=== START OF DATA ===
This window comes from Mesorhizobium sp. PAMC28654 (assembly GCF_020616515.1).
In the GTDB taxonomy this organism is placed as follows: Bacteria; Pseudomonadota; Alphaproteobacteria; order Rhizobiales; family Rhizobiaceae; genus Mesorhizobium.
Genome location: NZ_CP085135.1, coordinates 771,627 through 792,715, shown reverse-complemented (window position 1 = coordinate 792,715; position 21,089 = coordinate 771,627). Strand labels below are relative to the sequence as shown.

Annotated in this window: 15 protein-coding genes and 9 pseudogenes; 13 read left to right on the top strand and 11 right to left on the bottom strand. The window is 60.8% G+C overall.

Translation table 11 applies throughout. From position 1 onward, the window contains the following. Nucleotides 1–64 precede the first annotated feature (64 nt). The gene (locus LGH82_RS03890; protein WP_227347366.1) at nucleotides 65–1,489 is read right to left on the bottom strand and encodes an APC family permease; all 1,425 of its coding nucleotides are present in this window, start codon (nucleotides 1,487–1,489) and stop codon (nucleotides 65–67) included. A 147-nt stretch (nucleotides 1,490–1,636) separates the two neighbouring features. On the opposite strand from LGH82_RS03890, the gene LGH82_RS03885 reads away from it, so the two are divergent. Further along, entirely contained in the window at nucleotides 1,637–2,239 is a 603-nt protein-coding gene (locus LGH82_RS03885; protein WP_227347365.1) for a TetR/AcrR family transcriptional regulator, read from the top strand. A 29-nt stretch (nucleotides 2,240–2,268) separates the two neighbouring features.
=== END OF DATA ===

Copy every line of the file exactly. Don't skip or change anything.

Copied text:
This window comes from Mesorhizobium sp. PAMC28654 (assembly GCF_020616515.1).
In the GTDB taxonomy this organism is placed as follows: Bacteria; Pseudomonadota; Alphaproteobacteria; order Rhizobiales; family Rhizobiaceae; genus Mesorhizobium.
Genome location: NZ_CP085135.1, coordinates 771,627 through 792,715, shown reverse-complemented (window position 1 = coordinate 792,715; position 21,089 = coordinate 771,627). Strand labels below are relative to the sequence as shown.

Annotated in this window: 15 protein-coding genes and 9 pseudogenes; 13 read left to right on the top strand and 11 right to left on the bottom strand. The window is 60.8% G+C overall.

Translation table 11 applies throughout. From position 1 onward, the window contains the following. Nucleotides 1–64 precede the first annotated feature (64 nt). The gene (locus LGH82_RS03890; protein WP_227347366.1) at nucleotides 65–1,489 is read right to left on the bottom strand and encodes an APC family permease; all 1,425 of its coding nucleotides are present in this window, start codon (nucleotides 1,487–1,489) and stop codon (nucleotides 65–67) included. A 147-nt stretch (nucleotides 1,490–1,636) separates the two neighbouring features. On the opposite strand from LGH82_RS03890, the gene LGH82_RS03885 reads away from it, so the two are divergent. Further along, entirely contained in the window at nucleotides 1,637–2,239 is a 603-nt protein-coding gene (locus LGH82_RS03885; protein WP_227347365.1) for a TetR/AcrR family transcriptional regulator, read from the top strand. A 29-nt stretch (nucleotides 2,240–2,268) separates the two neighbouring features.